Michael Peppiatt : Francis Bacon, Anatomy of an Enigma reviewed by Patrick McGuckin
This review was written by a member of the Ilkley Literature Festival review team. The Review Team take part in a special reviewing workshop at the start of the Festival before attending Festival events.
Michael Peppiatt returned to the Ilkley Literature Festival to talk about his memoir about Francis Bacon. We were told by the chair that his book Francis Bacon in your blood, A Memoir has been described as “intimate, indiscreet, tender and treacherous”. His memoir details his recollections of being a student at Cambridge who wanted to get into writing about art. As riposte to his professor who had no regard for British Modern Art, Peppiatt set out to write an article on the subject for an ailing Cambridge magazine. Connections and suggestions lead him to a bar in Soho. Here he met Bacon for the first time who told him that he “simply adored students”. The book is a collection of his recollections over the years. Bacon knew that Peppiatt was keeping a record but told him he would not be allowed to publish anything whilst he, Bacon was alive.
Peppiatt found himself within Bacon’s circle. The photographer John Deacon described him as ‘Bacon’s Boswell’ in reference to Oscar Wilde’s young man. Peppiatt now realises that Bacon was attracted to him sexually. Peppiatt was not an alcoholic, homosexual, gambler or sadomasochist but was drawn to Bacon as he “made life much more electric”. Bacon had just begun to find fame at this point having had a successful exhibition in 1962 at the Tate. We were told that he delighted in seducing men who were not gay, hoping that he could ‘turn’ them.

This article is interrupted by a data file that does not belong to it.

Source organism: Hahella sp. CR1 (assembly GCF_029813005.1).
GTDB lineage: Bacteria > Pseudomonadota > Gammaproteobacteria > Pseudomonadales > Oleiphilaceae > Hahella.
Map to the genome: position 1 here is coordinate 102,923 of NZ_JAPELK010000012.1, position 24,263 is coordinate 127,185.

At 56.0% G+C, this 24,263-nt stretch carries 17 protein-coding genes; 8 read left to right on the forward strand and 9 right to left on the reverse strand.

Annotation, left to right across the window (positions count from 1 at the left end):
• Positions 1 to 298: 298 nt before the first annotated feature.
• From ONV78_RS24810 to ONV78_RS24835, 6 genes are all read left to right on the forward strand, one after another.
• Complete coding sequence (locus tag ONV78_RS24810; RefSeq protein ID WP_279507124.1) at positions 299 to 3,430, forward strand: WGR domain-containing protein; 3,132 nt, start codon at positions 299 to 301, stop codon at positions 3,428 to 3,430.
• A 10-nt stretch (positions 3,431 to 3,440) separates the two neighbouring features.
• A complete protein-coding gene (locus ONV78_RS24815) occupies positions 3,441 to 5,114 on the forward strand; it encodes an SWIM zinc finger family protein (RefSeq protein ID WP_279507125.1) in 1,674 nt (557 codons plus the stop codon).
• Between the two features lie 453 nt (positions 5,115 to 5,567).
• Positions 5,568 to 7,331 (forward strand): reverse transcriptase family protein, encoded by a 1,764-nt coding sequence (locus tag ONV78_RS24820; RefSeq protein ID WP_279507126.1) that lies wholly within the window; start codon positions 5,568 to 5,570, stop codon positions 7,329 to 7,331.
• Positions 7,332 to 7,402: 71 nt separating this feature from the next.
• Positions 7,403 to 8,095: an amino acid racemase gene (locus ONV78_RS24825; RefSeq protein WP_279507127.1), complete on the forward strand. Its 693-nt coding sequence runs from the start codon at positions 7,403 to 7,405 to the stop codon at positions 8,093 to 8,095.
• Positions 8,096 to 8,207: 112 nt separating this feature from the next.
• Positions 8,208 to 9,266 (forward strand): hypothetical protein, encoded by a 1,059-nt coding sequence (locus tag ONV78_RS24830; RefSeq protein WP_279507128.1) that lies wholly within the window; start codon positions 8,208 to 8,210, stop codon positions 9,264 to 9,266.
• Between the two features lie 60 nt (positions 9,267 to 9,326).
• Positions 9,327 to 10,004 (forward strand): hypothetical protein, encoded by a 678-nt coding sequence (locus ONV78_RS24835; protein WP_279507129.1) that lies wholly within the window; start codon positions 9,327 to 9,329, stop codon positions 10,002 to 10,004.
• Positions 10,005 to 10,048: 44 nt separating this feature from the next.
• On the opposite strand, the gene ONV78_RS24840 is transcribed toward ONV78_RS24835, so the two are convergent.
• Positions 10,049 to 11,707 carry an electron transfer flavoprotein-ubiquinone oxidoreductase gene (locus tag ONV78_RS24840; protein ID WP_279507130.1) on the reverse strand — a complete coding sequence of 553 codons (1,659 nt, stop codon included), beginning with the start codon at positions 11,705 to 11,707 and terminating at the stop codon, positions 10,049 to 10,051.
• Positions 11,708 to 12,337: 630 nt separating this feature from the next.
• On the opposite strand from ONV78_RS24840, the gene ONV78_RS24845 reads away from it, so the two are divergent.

Peppiatt went with Bacon to Paris and stayed there for a year helping to organise his studio and exhibitions. Peppiatt then read passages from his book to the audience. It is clear that he had a tender regard for the artist. Bacon was clearly a charmer, an affable man who was interested in people and making them feel important. He was an extremely heavy drinker with a remarkable constitution that meant he could drink until 4 a.m. and still be up painting in the studio at 8am. However, he was also prone to mood swings and could destroy people as well as paintings.
“I’ve had ghastly luck, all the people I love have been killed through drink or suicide” Peppiatt quotes Bacon as saying. With a life led in compartments and with a body of work about passion and (mostly homosexual) love, one couldn’t help feeling that it was more than ghastly luck involved in the death of those close to him.
This was a captivating account of a famous artist from the point of view of someone who was there to witness the creation of this icon.
Patrick McGuckin has lived in Ilkley for 18 years and attended Ilkley Literature Festival for most of those years. Since attending the Review Writing Workshop a few years ago on a whi his has regularly reviewed events for the Festival. Patrick also reviews performances at Ilkley Playhouse for Ilkley Gazette.